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Lamb v. McMillen

United States District Court, C.D. Illinois, Springfield Division

September 6, 2016

LUCAS A. LAMB, Plaintiff,
v.
ROBERT MCMILLEN Defendant.

          ORDER

          SUE E. MYERSCOUGH, U.S. District Judge

         Before the Court is Defendant Robert McMillen's Motion to Dismiss Plaintiff Lucas A. Lamb's Complaint Pursuant to Rule 12(b)(6) (d/e 6). Defendant's Motion to Dismiss is GRANTED. Plaintiff's Complaint does not state a claim for malicious prosecution under federal or state law or a claim for unlawful retaliation in violation of the First Amendment. Defendant and the prosecutor both had probable cause to believe that Plaintiff had violated 720 ILCS 5/32-4(a), a statute prohibiting communication with a person thought to have been summoned as a juror with the intent to influence that person regarding any matter that may be brought before them in their capacity as a juror. This probable cause is based on Plaintiff's Facebook posts and Defendant's finding, noted in his police report, that Mark Boston was empaneled on a jury in a traffic case on January 13, 2014.

         Further, because Plaintiff does not allege that he was detained after charges were filed, he does not state a claim for malicious prosecution under federal law, even if such a claim exists after the United States Supreme Court's resolution of Manuel v. City of Joliet, in which the Seventh Circuit held that the plaintiff was precluded from bringing a federal due process claim for malicious prosecution because Illinois law provides an adequate remedy for malicious prosecution. See 590 F. App'x 641, 642, (7th Cir. 2015), cert. granted sub nom. Manuel v. City of Joliet, Ill., 136 S.Ct. 890, 193 L.Ed.2d 783 (2016). The Court relinquishes jurisdiction over Plaintiff's state-law claim for intentional interference with electoral expectancy and dismisses the claim without prejudice so that Plaintiff may refile the claim in state court.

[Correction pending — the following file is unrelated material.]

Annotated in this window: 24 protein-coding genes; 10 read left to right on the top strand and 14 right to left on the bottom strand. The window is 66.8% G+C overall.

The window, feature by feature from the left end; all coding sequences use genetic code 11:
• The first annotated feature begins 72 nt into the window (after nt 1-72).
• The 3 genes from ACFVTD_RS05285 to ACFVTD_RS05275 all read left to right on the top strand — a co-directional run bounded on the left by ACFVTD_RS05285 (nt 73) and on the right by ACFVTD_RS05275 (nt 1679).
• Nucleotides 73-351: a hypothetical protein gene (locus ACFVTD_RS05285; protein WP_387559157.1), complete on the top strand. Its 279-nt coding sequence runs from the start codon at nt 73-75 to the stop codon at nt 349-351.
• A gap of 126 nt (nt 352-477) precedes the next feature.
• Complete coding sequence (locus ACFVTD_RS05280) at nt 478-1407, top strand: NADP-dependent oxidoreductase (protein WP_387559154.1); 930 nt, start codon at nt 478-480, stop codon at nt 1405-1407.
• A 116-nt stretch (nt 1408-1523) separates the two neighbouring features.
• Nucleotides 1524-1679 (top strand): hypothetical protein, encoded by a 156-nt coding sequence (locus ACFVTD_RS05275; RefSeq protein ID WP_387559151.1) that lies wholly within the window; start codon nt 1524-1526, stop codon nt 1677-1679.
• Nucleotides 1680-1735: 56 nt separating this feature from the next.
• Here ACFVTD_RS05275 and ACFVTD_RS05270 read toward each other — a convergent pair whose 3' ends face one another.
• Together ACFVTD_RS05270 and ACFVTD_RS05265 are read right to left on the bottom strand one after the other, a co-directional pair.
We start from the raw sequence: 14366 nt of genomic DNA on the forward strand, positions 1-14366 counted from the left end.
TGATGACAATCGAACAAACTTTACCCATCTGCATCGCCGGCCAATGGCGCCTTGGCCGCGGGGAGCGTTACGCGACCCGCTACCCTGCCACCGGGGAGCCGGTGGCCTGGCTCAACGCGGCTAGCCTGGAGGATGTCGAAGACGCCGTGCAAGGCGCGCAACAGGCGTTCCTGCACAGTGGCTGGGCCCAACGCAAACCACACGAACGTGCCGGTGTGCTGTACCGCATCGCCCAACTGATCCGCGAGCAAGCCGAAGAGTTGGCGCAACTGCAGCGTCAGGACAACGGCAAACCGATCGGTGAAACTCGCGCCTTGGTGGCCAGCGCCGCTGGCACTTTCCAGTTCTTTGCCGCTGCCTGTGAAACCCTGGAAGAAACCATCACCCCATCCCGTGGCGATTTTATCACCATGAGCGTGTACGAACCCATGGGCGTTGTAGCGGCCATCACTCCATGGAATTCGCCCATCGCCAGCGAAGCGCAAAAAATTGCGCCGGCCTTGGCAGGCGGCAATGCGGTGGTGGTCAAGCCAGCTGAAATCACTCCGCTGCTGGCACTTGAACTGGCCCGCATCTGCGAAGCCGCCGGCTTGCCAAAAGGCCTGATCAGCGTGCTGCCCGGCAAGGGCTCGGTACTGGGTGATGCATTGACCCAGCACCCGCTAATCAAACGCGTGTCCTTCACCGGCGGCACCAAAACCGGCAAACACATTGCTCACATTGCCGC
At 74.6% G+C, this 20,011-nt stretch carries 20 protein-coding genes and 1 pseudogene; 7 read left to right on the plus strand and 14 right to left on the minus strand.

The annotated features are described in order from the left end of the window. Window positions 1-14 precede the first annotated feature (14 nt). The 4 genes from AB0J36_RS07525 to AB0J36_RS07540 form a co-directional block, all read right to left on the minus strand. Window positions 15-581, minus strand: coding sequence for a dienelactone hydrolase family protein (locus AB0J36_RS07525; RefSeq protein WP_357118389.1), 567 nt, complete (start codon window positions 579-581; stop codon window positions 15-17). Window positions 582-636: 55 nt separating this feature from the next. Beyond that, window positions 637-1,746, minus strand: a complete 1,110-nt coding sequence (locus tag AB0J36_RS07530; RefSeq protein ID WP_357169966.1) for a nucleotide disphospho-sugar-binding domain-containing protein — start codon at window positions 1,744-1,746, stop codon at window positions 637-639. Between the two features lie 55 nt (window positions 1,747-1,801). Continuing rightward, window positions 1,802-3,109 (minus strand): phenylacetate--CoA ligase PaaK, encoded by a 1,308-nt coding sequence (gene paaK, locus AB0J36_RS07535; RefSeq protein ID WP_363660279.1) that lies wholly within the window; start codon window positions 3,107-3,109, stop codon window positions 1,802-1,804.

I. BACKGROUND[1]

         Plaintiff Lucas A. Lamb is a resident of Greene County, Illinois. At all times relevant to this litigation, Defendant Robert McMillen was Sheriff of Greene County, Illinois. Defendant, a Democrat, was elected Sheriff in November 2010 without opposition.

         As both a citizen and a member of the Greene County Board, Plaintiff, a Republican, has been outspoken about his views regarding politics, including his views about the limited role that he believes that the Government should play in the lives of citizens and changes that Plaintiff would make to the Green County Sheriff's Office's policies. Plaintiff has openly criticized law enforcement for prosecuting crimes that Plaintiff believes to be victimless and for acting in a manner that Plaintiff believes to be duplicitous, unfair, unconstitutional, and cost-ineffective. Plaintiff has also expressed additional political views that are at odds with Defendant.

         On or about December 8, 2013, Plaintiff declared that he would run against Defendant in the 2014 election for Sheriff of Greene County. Plaintiff was the only opponent of Defendant in the election. On or before January 16, 2014, Defendant was aware that Plaintiff was running against Defendant for Sheriff in the 2014 election.

         On January 13, 2014, Plaintiff, Mark Boston, Plaintiff's acquaintance and a candidate for the Greene County Board, and others, posted commentary on Boston's Facebook wall. The relevant comments between Plaintiff, Boston, and T. Koehne were as follows:

Boston (10:29 AM): Yeah, got selected for jury duty
Plaintiff (10:47 AM): Hell yes!
Plaintiff (10:47 AM): Nullify, nullify, nullify!
Plaintiff (11:50 AM): Fija.org
Boston (11:51 AM): got it
Plaintiff (11:53 AM): Hopefully it's a seat belt ticket. Sometimes I daydream about being on a jury that votes not guilty on a seat belt ticket. You have the right to judge the law and the action. Hang the jury, if necessary. Stand your ground and inform the jury of fija.org.
Boston (11:54 AM): nope speeding in a school zone
Plaintiff (11:55 AM): Great. Remember there must be a clear victim.
Plaintiff (2:46 PM): What's the verdict man, I'm dying here T. Koehne (3:12 PM): Are jurors suppose [sic] to talk about cases?

         On January 16, 2014, Defendant prepared and filed an incident report identifying Plaintiff as a suspect for violating 720 ILCS 5/32-4(a), an Illinois statute criminalizing unlawful ...


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